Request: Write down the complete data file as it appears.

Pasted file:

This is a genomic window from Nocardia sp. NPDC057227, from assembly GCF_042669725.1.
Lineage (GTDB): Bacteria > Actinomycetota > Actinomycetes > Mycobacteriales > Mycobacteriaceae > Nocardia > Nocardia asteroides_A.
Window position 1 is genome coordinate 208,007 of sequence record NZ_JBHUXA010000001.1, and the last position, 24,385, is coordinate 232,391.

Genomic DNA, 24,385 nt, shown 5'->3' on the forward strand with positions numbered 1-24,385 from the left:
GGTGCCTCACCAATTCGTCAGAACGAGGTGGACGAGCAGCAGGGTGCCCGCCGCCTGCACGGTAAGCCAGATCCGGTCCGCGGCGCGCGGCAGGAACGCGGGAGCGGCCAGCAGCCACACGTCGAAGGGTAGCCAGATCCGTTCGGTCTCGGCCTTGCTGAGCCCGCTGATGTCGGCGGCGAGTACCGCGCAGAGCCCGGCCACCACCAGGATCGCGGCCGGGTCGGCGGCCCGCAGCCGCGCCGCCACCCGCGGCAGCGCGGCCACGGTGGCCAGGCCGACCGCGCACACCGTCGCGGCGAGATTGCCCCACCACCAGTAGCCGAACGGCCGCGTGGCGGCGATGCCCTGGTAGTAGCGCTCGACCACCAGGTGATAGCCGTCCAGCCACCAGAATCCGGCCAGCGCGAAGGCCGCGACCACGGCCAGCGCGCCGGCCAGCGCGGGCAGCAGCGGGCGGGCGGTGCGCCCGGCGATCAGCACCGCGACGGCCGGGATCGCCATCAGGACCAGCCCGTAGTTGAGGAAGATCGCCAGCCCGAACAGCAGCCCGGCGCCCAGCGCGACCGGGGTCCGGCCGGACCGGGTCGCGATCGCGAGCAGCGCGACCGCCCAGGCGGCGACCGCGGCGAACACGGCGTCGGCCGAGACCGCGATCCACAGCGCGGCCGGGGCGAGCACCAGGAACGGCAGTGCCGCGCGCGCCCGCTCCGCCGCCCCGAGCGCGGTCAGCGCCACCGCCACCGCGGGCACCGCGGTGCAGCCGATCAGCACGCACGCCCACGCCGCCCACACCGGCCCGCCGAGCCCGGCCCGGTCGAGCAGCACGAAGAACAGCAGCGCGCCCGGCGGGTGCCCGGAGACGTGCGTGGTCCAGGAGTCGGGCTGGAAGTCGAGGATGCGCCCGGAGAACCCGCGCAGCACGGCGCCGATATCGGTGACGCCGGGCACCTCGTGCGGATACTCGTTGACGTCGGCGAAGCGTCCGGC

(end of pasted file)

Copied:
This is a genomic window from Nocardia sp. NPDC057227, from assembly GCF_042669725.1.
Lineage (GTDB): Bacteria > Actinomycetota > Actinomycetes > Mycobacteriales > Mycobacteriaceae > Nocardia > Nocardia asteroides_A.
Window position 1 is genome coordinate 208,007 of sequence record NZ_JBHUXA010000001.1, and the last position, 24,385, is coordinate 232,391.

Genomic DNA, 24,385 nt, shown 5'->3' on the forward strand with positions numbered 1-24,385 from the left:
GGTGCCTCACCAATTCGTCAGAACGAGGTGGACGAGCAGCAGGGTGCCCGCCGCCTGCACGGTAAGCCAGATCCGGTCCGCGGCGCGCGGCAGGAACGCGGGAGCGGCCAGCAGCCACACGTCGAAGGGTAGCCAGATCCGTTCGGTCTCGGCCTTGCTGAGCCCGCTGATGTCGGCGGCGAGTACCGCGCAGAGCCCGGCCACCACCAGGATCGCGGCCGGGTCGGCGGCCCGCAGCCGCGCCGCCACCCGCGGCAGCGCGGCCACGGTGGCCAGGCCGACCGCGCACACCGTCGCGGCGAGATTGCCCCACCACCAGTAGCCGAACGGCCGCGTGGCGGCGATGCCCTGGTAGTAGCGCTCGACCACCAGGTGATAGCCGTCCAGCCACCAGAATCCGGCCAGCGCGAAGGCCGCGACCACGGCCAGCGCGCCGGCCAGCGCGGGCAGCAGCGGGCGGGCGGTGCGCCCGGCGATCAGCACCGCGACGGCCGGGATCGCCATCAGGACCAGCCCGTAGTTGAGGAAGATCGCCAGCCCGAACAGCAGCCCGGCGCCCAGCGCGACCGGGGTCCGGCCGGACCGGGTCGCGATCGCGAGCAGCGCGACCGCCCAGGCGGCGACCGCGGCGAACACGGCGTCGGCCGAGACCGCGATCCACAGCGCGGCCGGGGCGAGCACCAGGAACGGCAGTGCCGCGCGCGCCCGCTCCGCCGCCCCGAGCGCGGTCAGCGCCACCGCCACCGCGGGCACCGCGGTGCAGCCGATCAGCACGCACGCCCACGCCGCCCACACCGGCCCGCCGAGCCCGGCCCGGTCGAGCAGCACGAAGAACAGCAGCGCGCCCGGCGGGTGCCCGGAGACGTGCGTGGTCCAGGAGTCGGGCTGGAAGTCGAGGATGCGCCCGGAGAACCCGCGCAGCACGGCGCCGATATCGGTGACGCCGGGCACCTCGTGCGGATACTCGTTGACGTCGGCGAAGCGTCCGGC